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Bobby Heugel's Weekly Cocktail: Mint Julep, Part 1 - Bourbon

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The Kentucky Derby is right around the corner, which means that outside of Christmas, more bourbon will be sold over the next two weeks for various Derby celebrations than during any other time period. If you're one of these thousands of people buying bourbon, there are a few simple rules you should know before you confront the onslaught of image- and jargon-based marketing surrounding the American spirits industry. Mint juleps? We will get to those next week.

First, let's clear up a few things about bourbon. Most Americans are misinformed about what bourbon actually is. Several myths endure because of their seemingly simple, but flawed, explanation of the spirit. Chief among them is the concept that bourbon must be made in Bourbon County.

Yes, bourbon is made in Kentucky, but it is also made in Virginia, New York and, most recently, in Texas. The recently established Hye, Texas-based Garrison Brothers Distillery's upcoming product, is still in production, but anticipation is growing among local cocktail and spirit enthusiasts.

Among others, bourbon has four primary legal requirements:

  • Bourbon must be made in the United States;
  • Bourbon must be made from a minimum of 51 percent corn;
  • Bourbon must be distilled at less than 160 proof;
  • Bourbon must be aged for a minimum of two years in new charred, oak barrels.
  • In other words, bourbon is an American spirit made predominantly from corn aged in new barrels. In addition to corn, bourbon producers use wheat or rye (rarely both) and usually a smaller portion of barley. The recipe used to produce the spirit influences its taste and character. Makers Mark, for example, uses a large portion of wheat in addition to the corn and barley. Makers Mark is therefore known as a wheated bourbon, and as such, has a sweeter, mellow flavor. Wild Turkey, on the other hand, uses a large amount of rye in its recipe and is, consequently, a spicier, bolder style of whiskey.

    Bourbon is also aged in new charred oak barrels, meaning the barrels are burnt after assembly. The charring of new barrels imparts specific flavors on bourbon that differentiate it from other styles of whiskey. The trademark flavors of toast, vanilla and other spices are more noticeable in bourbon because of this requirement. Scotch producers, on the other hand, utilize used barrels, some of which have previously held bourbon. Among other differences, Scotch is generally aged for a longer period of time because it takes longer for a spirit to evolve and develop in used barrels. Additionally, the flavors imparted from the wood are less concentrated and toasted, yielding a spirit that has a different character and flavor that is less wood-focused than bourbon.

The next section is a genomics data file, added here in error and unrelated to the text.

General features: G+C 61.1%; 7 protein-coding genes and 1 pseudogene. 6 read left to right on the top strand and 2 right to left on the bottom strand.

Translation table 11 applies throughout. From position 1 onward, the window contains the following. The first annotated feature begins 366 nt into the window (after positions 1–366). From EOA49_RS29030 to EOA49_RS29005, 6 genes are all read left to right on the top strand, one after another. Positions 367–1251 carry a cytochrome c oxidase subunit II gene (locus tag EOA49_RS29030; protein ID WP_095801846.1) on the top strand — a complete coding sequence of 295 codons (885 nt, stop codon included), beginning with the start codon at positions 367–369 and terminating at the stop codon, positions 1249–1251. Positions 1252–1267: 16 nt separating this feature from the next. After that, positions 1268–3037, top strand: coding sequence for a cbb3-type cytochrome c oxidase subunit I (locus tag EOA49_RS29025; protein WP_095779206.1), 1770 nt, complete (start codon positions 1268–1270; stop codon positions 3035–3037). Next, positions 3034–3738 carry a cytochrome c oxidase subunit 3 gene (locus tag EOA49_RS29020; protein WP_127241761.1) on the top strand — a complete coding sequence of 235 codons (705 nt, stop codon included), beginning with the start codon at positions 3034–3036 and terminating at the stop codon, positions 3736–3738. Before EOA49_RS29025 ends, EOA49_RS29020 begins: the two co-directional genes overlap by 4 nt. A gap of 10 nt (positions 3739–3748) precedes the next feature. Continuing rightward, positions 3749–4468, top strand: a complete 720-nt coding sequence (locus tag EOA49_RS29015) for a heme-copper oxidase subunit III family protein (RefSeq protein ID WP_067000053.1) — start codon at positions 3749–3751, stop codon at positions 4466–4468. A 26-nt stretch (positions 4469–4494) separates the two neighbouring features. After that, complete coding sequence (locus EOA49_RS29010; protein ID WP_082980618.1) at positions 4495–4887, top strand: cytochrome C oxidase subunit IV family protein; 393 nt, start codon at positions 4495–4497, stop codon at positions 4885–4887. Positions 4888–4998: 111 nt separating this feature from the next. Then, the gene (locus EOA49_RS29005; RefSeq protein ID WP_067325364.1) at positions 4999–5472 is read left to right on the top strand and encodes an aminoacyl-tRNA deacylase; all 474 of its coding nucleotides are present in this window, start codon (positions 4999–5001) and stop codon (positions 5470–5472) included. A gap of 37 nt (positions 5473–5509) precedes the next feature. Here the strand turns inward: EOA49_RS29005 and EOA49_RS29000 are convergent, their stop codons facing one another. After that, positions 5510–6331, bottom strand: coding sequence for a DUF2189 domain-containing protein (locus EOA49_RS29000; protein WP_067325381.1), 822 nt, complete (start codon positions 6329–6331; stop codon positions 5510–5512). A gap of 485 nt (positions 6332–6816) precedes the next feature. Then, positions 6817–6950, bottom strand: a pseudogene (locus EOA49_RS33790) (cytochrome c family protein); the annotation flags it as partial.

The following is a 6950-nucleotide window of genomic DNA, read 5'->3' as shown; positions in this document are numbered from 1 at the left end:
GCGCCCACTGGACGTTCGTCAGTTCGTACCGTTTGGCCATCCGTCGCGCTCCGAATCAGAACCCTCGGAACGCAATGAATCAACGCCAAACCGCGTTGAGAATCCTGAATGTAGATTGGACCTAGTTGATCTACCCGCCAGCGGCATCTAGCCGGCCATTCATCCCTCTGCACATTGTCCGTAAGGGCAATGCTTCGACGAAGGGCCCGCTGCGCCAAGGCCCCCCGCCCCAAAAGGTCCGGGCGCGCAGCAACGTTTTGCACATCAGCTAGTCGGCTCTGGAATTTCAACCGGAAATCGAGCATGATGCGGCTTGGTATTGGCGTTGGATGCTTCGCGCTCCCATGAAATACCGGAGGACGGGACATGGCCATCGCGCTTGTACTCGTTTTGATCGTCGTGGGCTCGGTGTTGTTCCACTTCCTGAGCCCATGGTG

There are some simple ways to learn about the world of bourbon, but this necessitates suffering through the hardship of drinking various bottlings of America's finest spirit. Starters should visit a bar with an extensive spirit collection and sample bourbons that are aged for similar periods of time but are produced from different types of grain recipes. Ask your bartender to prepare a three-bourbon flight with one heavy in rye, one heavy in wheat, and one more middle-of-the-road option. Decide which you like the best and search for similar brands. Or try understanding what distinguishes each and choose based on your mood. This way of selecting spirits and cocktails is common with beer and wine, but it requires one to develop an appreciation for variety in stronger drinks as well.

    Different styles of bourbon also work best in specific cocktails. Mint juleps, for example, benefit from certain types of bourbon over others. Which ones? You'll have to check back with us next week to find out. Until then, try and sample some different bourbons and determine which are your favorite. There's usually a good reason why you favor one over the others, and it doesn't have anything to do with the horses.

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